Reroofing of All Saints Church in Fleet
Shortlisted for 2023 Pitched Roofing Awards - Best Heritage Roof
Architects : Acanthus Clews
Main Contractor Buxton Building
Roofing Contractor : Fildes Roofing
Built in the 1860’s by architect William Burges, Grade II* listed All Saints Church was one of the few buildings in Fleet with real architectural merit. In June 2015, it was subject to an arson attack which destroyed the entire roof and most of the interior, causing £4.5m of damage. A temporary corrugated metal roof was installed by the insurers after the fire to protect what was left of the interior. There were some aspects of the rebuild that were not covered by the insurance and a church fund was quickly set up to raise the remaining funds required in the local community. Here are some images of the building before and after the fire.
Dreadnought Smooth brown brindle machine-made clay plain tiles with ornamental cocks comb ridges as well as Dreadnought clay quarry tiles in Staffordshire red and blue were specified by architects Acanthus Clews. Roberto Di Carlo, Associate Architect explains, “For both the roof and floor tiles we were keen to get some that matched as closely as possible to the originals. The floor tiles had to be as close as possible in size texture and colour as they were being used with salvaged tiles from the floor, which included a range of tiles from different eras. The roof tiles also needed to match but would be all new and therefore consistency in the product was important. We had very many samples from different companies, but in the end were happiest with those provided by Dreadnought, from their aesthetics as well as the performance we could expect.”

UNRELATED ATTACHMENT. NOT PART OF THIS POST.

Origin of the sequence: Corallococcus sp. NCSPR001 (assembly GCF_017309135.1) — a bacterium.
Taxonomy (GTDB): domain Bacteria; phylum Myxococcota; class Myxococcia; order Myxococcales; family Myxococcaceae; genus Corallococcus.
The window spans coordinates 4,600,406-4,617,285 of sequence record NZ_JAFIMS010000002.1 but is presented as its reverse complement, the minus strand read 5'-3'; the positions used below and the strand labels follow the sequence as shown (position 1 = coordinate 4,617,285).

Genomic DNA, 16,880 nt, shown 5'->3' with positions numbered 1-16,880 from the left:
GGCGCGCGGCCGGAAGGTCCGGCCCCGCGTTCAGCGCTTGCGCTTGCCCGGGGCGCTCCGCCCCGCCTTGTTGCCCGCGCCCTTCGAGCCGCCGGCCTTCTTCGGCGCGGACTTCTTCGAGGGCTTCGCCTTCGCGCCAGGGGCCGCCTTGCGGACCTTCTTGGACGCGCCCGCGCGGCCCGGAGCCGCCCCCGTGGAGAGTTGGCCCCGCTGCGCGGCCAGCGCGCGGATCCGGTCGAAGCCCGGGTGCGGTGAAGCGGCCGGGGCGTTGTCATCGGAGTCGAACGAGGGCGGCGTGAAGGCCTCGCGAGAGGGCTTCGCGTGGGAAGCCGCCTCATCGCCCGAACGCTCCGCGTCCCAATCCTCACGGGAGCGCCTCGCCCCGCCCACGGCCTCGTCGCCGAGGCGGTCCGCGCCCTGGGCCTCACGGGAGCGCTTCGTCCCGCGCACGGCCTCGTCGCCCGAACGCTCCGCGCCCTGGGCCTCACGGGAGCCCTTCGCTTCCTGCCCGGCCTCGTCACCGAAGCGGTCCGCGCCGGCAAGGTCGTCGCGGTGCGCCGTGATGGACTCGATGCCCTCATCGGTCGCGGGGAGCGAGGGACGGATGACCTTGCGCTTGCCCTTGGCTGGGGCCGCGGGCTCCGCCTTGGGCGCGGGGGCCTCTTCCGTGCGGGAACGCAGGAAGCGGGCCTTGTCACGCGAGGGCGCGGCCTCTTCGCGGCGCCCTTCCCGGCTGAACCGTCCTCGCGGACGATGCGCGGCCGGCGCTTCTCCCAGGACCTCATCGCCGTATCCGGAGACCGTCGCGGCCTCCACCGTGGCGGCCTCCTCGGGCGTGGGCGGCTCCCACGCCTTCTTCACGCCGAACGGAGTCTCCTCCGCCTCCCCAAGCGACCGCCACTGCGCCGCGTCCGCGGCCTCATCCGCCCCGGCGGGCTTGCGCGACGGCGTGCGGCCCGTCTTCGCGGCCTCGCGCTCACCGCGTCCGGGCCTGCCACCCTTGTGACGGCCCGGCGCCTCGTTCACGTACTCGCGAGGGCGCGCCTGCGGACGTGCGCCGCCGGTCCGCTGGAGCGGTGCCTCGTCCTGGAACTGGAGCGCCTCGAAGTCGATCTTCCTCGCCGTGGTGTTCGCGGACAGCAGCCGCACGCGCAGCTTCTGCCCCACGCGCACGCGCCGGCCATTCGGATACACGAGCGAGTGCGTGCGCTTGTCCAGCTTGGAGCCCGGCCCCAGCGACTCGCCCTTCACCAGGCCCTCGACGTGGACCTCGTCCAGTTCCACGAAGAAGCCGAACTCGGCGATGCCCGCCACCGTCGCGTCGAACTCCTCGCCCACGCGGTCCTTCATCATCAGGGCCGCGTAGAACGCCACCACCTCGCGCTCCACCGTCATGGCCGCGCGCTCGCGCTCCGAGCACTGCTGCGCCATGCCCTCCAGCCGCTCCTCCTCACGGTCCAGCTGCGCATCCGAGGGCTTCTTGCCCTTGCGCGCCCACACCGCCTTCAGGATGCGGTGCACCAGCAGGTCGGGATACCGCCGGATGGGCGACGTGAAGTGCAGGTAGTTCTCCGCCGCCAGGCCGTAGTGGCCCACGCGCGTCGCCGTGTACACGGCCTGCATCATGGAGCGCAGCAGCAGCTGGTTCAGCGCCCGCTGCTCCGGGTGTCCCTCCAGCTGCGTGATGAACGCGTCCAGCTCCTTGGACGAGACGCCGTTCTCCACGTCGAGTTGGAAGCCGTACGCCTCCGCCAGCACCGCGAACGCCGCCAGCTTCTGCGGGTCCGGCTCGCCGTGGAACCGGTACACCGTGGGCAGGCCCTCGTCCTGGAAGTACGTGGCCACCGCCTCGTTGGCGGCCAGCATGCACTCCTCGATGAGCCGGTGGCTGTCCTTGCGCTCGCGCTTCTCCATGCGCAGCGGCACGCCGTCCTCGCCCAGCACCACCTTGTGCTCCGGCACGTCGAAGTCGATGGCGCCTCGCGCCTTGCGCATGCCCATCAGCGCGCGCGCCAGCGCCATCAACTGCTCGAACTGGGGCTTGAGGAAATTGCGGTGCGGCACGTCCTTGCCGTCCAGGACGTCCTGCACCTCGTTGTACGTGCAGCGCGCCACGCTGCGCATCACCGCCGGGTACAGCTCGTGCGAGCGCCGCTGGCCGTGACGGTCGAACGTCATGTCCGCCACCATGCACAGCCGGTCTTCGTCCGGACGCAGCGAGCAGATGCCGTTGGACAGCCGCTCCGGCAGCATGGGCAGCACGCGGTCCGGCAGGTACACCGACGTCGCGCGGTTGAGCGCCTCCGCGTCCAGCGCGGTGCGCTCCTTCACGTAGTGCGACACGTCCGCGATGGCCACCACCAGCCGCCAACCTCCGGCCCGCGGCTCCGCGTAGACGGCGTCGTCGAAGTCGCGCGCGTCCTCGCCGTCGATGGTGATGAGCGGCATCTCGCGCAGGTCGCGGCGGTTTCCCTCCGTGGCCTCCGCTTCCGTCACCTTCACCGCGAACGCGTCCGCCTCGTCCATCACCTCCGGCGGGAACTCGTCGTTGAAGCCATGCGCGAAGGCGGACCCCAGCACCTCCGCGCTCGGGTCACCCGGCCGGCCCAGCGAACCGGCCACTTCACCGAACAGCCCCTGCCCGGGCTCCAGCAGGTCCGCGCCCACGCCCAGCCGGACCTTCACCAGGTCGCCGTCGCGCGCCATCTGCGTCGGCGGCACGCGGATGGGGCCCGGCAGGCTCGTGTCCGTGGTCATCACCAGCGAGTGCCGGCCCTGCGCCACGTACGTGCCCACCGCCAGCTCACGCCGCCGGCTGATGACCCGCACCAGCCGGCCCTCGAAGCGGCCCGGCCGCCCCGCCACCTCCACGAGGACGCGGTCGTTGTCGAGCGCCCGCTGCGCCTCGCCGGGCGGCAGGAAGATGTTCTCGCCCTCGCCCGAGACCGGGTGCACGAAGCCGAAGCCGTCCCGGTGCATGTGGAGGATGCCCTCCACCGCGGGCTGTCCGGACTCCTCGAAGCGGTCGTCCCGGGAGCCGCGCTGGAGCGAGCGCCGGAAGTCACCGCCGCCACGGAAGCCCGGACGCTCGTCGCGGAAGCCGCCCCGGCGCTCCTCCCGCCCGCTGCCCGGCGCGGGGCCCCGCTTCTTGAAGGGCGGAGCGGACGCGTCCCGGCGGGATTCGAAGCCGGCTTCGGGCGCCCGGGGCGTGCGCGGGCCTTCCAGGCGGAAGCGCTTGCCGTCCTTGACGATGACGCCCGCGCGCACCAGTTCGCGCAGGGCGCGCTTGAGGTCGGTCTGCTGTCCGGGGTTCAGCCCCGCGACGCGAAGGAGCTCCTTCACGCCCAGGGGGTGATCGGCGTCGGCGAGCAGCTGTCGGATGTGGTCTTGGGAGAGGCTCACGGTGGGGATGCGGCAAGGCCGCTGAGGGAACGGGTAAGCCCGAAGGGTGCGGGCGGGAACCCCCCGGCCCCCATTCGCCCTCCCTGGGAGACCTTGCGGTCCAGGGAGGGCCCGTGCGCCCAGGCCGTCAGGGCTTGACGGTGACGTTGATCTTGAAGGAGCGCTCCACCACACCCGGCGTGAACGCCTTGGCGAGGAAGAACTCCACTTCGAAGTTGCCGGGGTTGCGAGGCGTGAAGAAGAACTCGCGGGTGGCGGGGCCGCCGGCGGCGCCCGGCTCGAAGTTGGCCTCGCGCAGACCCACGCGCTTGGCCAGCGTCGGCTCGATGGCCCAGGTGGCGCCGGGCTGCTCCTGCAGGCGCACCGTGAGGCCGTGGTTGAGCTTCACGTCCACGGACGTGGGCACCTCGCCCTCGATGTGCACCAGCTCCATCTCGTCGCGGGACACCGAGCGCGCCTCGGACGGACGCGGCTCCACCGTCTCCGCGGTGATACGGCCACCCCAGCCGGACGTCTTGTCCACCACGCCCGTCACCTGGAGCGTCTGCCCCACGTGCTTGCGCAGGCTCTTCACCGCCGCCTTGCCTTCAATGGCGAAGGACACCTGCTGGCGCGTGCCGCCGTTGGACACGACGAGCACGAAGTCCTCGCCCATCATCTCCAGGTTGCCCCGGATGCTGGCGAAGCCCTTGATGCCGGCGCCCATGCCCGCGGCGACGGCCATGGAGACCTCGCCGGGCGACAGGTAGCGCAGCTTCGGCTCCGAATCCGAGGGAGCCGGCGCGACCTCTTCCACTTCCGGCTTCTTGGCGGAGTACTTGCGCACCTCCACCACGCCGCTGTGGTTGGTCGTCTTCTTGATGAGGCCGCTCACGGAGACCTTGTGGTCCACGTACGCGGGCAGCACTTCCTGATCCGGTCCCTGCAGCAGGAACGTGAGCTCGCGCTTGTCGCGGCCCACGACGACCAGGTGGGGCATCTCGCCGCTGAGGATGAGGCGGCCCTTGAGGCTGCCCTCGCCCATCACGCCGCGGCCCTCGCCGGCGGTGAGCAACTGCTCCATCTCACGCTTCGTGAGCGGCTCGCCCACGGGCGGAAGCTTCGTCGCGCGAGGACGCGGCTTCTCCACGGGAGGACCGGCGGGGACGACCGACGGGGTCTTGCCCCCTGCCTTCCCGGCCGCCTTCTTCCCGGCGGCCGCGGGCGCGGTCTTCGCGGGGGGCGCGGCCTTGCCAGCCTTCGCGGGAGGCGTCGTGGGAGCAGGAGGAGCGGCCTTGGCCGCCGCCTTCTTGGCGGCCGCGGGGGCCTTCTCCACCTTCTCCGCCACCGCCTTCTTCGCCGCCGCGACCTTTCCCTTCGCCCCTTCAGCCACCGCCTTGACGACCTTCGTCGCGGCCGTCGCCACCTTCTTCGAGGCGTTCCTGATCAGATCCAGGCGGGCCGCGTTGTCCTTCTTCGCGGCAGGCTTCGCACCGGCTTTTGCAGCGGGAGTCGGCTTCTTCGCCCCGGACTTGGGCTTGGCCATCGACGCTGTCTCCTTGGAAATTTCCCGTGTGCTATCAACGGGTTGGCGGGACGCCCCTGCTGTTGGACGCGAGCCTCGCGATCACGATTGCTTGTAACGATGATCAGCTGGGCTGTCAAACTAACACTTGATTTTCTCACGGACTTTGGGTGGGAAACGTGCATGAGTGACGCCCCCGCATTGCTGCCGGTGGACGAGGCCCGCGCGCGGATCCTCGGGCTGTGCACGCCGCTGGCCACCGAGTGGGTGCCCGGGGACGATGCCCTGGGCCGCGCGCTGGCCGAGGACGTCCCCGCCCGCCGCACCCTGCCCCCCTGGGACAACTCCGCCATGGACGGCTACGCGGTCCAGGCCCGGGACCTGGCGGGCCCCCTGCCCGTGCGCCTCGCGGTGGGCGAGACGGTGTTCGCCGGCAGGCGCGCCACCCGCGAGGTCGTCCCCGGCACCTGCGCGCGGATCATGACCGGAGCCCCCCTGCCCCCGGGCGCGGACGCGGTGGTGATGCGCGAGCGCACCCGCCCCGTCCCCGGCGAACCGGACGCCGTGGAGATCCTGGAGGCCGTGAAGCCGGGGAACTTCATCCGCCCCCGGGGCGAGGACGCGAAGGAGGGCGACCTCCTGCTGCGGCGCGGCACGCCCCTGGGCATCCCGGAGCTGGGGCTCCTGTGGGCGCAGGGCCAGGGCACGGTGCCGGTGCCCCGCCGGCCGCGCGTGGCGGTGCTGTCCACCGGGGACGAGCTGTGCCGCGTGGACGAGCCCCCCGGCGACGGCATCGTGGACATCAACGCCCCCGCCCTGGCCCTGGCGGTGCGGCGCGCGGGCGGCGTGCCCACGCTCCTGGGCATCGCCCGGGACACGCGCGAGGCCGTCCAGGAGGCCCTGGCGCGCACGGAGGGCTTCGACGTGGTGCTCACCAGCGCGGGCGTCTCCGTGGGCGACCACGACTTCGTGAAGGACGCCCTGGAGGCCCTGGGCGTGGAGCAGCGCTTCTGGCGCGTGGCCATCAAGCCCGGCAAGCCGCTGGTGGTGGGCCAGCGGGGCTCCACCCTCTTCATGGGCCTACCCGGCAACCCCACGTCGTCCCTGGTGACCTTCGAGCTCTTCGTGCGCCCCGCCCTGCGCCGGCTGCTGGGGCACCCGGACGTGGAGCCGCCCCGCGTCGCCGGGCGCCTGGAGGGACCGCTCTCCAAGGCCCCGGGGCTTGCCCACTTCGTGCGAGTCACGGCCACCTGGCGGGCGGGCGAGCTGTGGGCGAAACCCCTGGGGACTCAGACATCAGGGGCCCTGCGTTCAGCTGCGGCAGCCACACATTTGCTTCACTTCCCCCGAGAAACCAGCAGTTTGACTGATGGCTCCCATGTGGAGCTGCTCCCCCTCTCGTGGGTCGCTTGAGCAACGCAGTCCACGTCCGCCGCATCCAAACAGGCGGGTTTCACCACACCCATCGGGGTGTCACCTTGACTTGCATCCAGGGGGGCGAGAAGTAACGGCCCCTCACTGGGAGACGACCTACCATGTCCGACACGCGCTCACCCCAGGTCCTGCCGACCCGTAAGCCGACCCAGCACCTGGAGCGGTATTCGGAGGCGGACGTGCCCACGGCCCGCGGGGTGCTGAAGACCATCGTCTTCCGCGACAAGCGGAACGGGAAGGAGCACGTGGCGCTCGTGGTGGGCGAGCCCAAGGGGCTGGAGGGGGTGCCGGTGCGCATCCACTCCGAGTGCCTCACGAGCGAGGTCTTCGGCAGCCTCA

Main contractors Buxton Building recreated and installed all new roof timbers and cross laminated timber boards were fixed over these timbers with sarking board. Roofing Contractors Fildes Roofing then applied a breather membrane, counter battens and battens and began to lay the tiles. Tiles at all perimeters and in every third course were twice nailed. The handmade cockscomb Dreadnought ridges were secret bedded with lime mortar and also secured using a Dreadnought Butterfly Clip at the butt joints. A double tile undercloak was used due to the depth of the bedded verges. This was a steep roof with a pitch of 54o and the rafters were over 6m long making it a difficult roof to work on. At the rear was a tightly curved apse roof which required every tile to be cut to achieve a smooth curve, and the roofers have done a great job of it!
A surrounding graveyard made access to the site very tight and restricted, which again made the job more complex for Fildes Roofing.
Internally Dreadnought quarry tiles have been laid on top of underfloor heating, replacing those areas of damaged flooring as well as inside the brand new porch at the entrance. The tiles provide such a seamless match, its not easy to see which ones are old and which are new!